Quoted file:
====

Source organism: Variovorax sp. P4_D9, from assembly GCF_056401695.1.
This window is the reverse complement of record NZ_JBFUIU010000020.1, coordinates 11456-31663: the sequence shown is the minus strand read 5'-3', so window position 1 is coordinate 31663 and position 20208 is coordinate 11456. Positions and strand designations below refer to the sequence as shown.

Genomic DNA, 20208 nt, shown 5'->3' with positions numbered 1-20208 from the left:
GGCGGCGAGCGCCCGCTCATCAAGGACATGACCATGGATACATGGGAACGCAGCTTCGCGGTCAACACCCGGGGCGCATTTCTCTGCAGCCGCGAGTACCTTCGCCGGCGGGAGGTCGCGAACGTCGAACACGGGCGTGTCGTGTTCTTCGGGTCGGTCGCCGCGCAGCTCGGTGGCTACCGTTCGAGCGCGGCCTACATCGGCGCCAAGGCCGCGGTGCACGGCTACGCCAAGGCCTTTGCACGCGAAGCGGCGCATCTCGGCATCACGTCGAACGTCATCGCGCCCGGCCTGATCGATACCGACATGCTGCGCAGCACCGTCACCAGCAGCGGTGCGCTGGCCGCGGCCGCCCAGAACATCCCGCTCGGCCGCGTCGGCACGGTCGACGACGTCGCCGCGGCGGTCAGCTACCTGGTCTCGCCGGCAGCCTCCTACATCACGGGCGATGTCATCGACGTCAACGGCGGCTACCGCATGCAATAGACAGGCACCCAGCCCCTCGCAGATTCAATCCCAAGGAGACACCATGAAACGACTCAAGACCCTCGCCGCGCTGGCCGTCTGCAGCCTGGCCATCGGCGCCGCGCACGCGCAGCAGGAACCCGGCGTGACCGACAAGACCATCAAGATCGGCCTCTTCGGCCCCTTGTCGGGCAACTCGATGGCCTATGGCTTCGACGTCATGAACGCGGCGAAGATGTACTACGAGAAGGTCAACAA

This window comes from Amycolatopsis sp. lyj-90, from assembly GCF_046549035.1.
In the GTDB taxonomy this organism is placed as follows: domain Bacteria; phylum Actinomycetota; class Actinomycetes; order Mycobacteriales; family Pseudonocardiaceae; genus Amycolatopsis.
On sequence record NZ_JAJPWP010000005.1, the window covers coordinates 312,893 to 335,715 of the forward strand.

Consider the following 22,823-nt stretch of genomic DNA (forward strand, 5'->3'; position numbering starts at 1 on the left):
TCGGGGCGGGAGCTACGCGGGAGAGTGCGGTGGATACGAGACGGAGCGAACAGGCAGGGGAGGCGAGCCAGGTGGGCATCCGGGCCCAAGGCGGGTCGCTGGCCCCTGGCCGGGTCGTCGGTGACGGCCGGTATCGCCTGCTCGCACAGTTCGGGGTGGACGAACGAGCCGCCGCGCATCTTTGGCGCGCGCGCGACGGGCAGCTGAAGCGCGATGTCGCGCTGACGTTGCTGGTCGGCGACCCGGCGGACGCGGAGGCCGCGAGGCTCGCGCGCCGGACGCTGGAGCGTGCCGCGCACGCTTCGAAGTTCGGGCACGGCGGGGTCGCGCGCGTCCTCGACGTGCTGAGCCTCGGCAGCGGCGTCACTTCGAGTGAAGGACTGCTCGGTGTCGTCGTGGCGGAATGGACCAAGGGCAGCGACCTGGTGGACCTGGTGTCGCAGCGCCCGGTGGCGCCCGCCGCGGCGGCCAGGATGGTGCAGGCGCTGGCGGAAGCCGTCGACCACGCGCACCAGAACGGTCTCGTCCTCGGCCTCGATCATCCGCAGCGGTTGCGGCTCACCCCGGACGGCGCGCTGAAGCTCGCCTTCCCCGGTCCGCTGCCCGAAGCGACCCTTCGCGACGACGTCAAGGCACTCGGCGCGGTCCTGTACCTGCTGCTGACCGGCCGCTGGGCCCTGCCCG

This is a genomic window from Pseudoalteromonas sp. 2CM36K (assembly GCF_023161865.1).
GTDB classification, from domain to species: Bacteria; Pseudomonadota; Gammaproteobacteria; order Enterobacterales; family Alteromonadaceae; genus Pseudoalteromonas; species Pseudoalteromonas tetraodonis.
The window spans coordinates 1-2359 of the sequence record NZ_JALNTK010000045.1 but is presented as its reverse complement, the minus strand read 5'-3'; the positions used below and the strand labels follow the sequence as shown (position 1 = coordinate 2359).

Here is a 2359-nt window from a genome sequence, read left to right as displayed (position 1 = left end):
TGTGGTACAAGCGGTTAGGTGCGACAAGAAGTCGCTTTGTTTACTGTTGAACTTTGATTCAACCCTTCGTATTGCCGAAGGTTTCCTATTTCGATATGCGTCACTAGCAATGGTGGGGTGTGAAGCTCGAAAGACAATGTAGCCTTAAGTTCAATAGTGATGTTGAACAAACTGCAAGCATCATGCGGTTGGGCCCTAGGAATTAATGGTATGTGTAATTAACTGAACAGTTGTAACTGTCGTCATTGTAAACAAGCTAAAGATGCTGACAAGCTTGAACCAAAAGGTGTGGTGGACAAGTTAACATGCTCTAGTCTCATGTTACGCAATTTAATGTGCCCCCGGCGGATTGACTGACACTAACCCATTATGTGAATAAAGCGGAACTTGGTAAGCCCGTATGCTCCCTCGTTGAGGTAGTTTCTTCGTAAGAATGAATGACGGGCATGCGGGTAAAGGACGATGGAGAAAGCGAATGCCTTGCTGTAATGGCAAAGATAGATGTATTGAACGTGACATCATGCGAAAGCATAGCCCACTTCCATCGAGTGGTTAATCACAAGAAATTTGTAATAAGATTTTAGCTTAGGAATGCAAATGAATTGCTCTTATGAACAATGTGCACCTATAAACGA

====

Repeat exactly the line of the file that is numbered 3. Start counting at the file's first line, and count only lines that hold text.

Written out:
Genomic DNA, 20208 nt, shown 5'->3' with positions numbered 1-20208 from the left: